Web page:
Dear Readers, you might have read headlines on social media recently about ‘wisteria hysteria’. There are houses in West London where the wisteria has grown so splendidly that the owners are fed up sick with Instagrammers standing outside and taking photographs. In particular, there is there is this darling house with a pink door. I can absolutely see why anyone would want to stop and take a picture.
In East Finchley the wisterias are rather younger and therefore not quite so splendid, but there are examples in the garden of the Bald-Faced Stag, and several in the County Roads.
There are two very common species of wisteria. Chinese wisteria (Wisteria sinensis) twines counterclockwise, whilst Japanese wisteria (Wisteria floribunda) twines clockwise. If only I’d known this before running all over East Finchley taking photos I could maybe have made this post more useful from an identification point of view. But there we go! Chinese wisteria has more flowers, but those of Japanese are longer, with a maximum length of nearly half a metre. I would hazard a guess that the plant above is of the Japanese variety. The flowers of both species are said to smell of grapes, and maybe anyone lucky enough to be growing a wisteria could confirm.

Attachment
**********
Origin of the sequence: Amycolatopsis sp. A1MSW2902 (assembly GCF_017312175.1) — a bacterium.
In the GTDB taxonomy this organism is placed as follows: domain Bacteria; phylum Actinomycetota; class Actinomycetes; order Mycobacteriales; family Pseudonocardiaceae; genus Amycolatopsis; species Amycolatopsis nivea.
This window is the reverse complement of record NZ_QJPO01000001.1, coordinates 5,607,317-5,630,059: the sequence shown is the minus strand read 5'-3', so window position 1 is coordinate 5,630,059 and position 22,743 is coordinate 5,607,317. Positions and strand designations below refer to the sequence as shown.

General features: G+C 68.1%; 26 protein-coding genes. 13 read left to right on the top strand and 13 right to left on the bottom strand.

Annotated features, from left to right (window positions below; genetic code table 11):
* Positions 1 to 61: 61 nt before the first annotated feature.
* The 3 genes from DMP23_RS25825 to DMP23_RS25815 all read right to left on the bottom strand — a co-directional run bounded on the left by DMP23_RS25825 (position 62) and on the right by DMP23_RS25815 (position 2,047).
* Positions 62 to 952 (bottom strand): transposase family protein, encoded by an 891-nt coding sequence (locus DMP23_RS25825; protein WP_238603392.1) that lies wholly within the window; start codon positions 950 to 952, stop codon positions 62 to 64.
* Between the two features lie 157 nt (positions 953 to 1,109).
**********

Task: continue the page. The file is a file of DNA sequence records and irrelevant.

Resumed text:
Wisterias are members of the pea family, as a glance at those leguminous flowers can confirm. They are mostly from China, Japan and Korea,but there are several species that are native to the US. Like all peas wisteria fixes nitrogen in the soil. Unlike most peas, however, it can grow into a monster: the plant in the photo below was planted in 1870 in Ashikaga, Japan, and covered half an acre in 2008. Wisteria can be pernickety and loathe to flower, but they can also be thugs: a mature plant can, as their Wikipedia entry puts it ‘ collapse latticework, crush thin wooden posts, and even strangle large trees’. I once lived next door to a wisteria that we christened ‘the triffid’ – its ‘fingers’ would reach across to our balcony, in through the window, through the gaps in the front door frame and would probably have invited themselves in for dinner if we hadn’t cut them back every so often. However, I have never seen anything as pretty as when this plant flowered at the same time as my neighbour’s yellow climbing rose. So, this is an exquisite plant, but not for the faint of heart.